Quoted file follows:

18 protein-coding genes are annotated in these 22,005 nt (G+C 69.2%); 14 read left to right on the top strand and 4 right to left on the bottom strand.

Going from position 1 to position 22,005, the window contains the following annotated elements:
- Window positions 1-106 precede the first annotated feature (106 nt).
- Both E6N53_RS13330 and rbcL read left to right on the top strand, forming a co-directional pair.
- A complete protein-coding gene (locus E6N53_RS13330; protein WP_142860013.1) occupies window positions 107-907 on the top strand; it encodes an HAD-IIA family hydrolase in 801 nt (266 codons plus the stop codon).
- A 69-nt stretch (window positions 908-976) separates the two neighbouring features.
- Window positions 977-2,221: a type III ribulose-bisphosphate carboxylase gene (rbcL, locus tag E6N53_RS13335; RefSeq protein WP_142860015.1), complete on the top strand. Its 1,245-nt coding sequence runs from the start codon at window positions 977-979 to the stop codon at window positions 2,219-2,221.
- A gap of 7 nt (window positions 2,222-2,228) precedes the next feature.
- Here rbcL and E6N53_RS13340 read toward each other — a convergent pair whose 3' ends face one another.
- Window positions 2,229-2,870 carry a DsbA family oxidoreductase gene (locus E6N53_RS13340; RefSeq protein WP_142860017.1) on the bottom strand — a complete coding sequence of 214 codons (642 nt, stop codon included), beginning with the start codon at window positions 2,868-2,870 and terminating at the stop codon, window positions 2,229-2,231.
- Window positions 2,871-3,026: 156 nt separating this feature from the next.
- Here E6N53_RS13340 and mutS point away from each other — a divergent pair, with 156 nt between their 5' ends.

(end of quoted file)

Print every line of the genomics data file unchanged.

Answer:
18 protein-coding genes are annotated in these 22,005 nt (G+C 69.2%); 14 read left to right on the top strand and 4 right to left on the bottom strand.

Going from position 1 to position 22,005, the window contains the following annotated elements:
- Window positions 1-106 precede the first annotated feature (106 nt).
- Both E6N53_RS13330 and rbcL read left to right on the top strand, forming a co-directional pair.
- A complete protein-coding gene (locus E6N53_RS13330; protein WP_142860013.1) occupies window positions 107-907 on the top strand; it encodes an HAD-IIA family hydrolase in 801 nt (266 codons plus the stop codon).
- A 69-nt stretch (window positions 908-976) separates the two neighbouring features.
- Window positions 977-2,221: a type III ribulose-bisphosphate carboxylase gene (rbcL, locus tag E6N53_RS13335; RefSeq protein WP_142860015.1), complete on the top strand. Its 1,245-nt coding sequence runs from the start codon at window positions 977-979 to the stop codon at window positions 2,219-2,221.
- A gap of 7 nt (window positions 2,222-2,228) precedes the next feature.
- Here rbcL and E6N53_RS13340 read toward each other — a convergent pair whose 3' ends face one another.
- Window positions 2,229-2,870 carry a DsbA family oxidoreductase gene (locus E6N53_RS13340; RefSeq protein WP_142860017.1) on the bottom strand — a complete coding sequence of 214 codons (642 nt, stop codon included), beginning with the start codon at window positions 2,868-2,870 and terminating at the stop codon, window positions 2,229-2,231.
- Window positions 2,871-3,026: 156 nt separating this feature from the next.
- Here E6N53_RS13340 and mutS point away from each other — a divergent pair, with 156 nt between their 5' ends.